It is notoriously known that freelancers in the creative industry are the most exploited, often requested to work for free.
Our most common excuse for working for free is “It will look good on my CV’, but how many times can we use this same excuse without it being at a cost to ourselves and the value of our work?

Working for free or at too low a cost stunts what an employer values the worth of your services or our profession in general. It makes them think it is something easily accessible at a low cost, makes you ‘replaceable’ and unfortunately sets a trend for others to think or be treated the same way.

We posted a video on our social media outlets over a year ago with a 2007 interview of writer Harlan Ellison speaking on being expected to work for free.


Ellison speaks of his anger when he is asked to work for free whilst others are paid. He says “the amateurs ruin it for the professionals” which alludes to the notions that those who don’t know how to value their work and have worked for free make it difficult for those who want to be paid. It has set a trend.

Why should you work for free? Isn’t there a cost to you? Your time, travel expenses, equipment hire, etc?

To begin in any career you have to start somewhere, and so you offer your services for free to gain the experience and build a portfolio, but be sure to acknowledge when a limit has been reached and where you can now start to ask for a monetary exchange for those services. With friends or people you know, it can be very difficult to say no or to ask for money but those that ask for free labour may not fully understand the amount of time and work you have to put in. Take photography for example, many that request a photographer forget or don’t know about the time spent after the photoshoot; the time taken to edit and sort the images. They often just want to pay for the time they spent with you. So whether friend or client asking you to work for free you must respectfully decline and tell them the reasons why: your time, your skill, equipment costs and travel expenses.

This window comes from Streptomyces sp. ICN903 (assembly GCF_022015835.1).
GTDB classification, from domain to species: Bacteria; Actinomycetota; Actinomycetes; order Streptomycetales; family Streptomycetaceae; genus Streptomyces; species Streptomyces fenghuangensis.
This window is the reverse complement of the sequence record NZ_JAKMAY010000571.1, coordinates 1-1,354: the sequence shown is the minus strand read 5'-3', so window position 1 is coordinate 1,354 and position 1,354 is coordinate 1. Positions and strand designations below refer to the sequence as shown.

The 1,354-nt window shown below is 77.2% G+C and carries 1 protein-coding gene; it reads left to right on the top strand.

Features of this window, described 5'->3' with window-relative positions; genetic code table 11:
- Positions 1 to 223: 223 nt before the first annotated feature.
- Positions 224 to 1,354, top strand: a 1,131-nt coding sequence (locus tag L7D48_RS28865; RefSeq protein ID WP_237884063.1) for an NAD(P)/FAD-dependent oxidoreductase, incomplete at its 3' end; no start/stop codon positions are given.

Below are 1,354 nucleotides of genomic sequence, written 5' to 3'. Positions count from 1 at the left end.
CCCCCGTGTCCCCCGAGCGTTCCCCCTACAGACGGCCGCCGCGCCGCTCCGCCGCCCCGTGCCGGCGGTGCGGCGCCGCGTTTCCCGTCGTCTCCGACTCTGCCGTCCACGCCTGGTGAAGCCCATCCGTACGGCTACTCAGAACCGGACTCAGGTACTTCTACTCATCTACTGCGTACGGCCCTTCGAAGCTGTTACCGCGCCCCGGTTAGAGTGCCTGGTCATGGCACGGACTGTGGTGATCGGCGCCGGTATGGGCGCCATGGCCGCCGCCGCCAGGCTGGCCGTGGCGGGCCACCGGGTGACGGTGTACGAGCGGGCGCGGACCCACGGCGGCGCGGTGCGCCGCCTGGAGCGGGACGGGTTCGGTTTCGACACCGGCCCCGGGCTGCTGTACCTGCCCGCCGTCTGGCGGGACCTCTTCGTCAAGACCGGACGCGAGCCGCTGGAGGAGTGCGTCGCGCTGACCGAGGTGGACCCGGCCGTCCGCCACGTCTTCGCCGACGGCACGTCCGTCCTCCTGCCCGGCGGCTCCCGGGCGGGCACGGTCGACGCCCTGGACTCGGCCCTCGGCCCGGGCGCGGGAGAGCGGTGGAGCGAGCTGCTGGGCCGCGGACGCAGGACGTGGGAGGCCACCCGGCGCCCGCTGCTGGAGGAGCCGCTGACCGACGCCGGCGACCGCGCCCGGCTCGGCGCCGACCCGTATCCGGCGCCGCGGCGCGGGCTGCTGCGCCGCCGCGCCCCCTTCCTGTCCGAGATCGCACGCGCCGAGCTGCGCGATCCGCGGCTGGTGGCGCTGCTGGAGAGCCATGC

Not all work has to have a monetary exchange but make sure that it is a fair one. Ensure that you are truly getting something out of the experience and the extent of the work is discussed. Do not put yourself out for something that has no benefit to you., designed by Jessica Hische offers a chart to aid your decision of whether to work for free or not. Should someone ask you, you can refer to the chart for an answer.

Don’t undersell yourself and your work! Be the change that helps not only yourself but the creative industry.